The provision for quality mental health facilities within our urban environments is a challenge many of our healthcare providers face. As our cities grown in scale and population, so do the mental health needs of residents – but how can we provide therapeutic, healing environments amongst the noise, chaos, and commotion of our urban settings?
Drawing on our work at the Pears Maudsley Centre for Children and Young People, we’ll look at how we overcame the constraints of a dense urban site.
– Recognition of the requirement for densification for urban healthcare sites due to the worsening condition of the UK’s mental health crisis. The growing mental health crisis in cities demands vast expansion on clinical mental health provisions. The existing building stock of the SLaM is no longer fit for purpose due to required growth in CAHMS services, with an estimated one in eight children suffering with mental health issues today.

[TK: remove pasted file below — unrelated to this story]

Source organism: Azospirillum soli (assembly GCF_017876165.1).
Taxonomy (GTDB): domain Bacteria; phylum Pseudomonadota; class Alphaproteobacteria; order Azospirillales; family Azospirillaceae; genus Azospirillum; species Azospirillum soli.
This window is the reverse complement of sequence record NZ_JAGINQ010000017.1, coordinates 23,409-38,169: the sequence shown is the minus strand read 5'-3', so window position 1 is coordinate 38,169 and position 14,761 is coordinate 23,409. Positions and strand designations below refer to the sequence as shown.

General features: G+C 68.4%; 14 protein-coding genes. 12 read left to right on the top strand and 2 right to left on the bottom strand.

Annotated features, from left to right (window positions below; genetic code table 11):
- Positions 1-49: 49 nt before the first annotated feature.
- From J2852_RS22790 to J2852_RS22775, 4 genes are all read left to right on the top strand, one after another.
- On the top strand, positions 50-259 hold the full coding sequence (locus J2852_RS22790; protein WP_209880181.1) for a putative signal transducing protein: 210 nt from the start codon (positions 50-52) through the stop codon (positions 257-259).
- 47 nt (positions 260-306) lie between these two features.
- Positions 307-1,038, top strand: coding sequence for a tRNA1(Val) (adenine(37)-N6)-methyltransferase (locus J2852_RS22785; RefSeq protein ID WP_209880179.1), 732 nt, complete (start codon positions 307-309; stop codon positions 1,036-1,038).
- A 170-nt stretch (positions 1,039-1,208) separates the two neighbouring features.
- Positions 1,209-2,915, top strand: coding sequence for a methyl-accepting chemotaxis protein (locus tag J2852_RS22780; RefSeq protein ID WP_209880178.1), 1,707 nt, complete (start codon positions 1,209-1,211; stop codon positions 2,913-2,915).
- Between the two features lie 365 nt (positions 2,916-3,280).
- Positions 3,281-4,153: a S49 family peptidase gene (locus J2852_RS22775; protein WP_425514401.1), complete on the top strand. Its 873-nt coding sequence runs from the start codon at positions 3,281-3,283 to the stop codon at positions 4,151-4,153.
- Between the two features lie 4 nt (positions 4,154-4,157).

– Explanation of the collaborative methods between clinicians and researchers which aim to reduce the requirement for projected physical expansion of estates. The Pears Maudsley Centre is designed as a collaborative hub accelerating the pace and societal impact of translational research offering a shift to preventative, as opposed to reactive treatment methods.
– Exploration of a design approach which enables both the densification of a site whilst retaining therapeutic environments and a connection with nature, and how a building with a briefed area of almost four times the area of its site can still meet the clinical requirements for a healthy and therapeutic environment.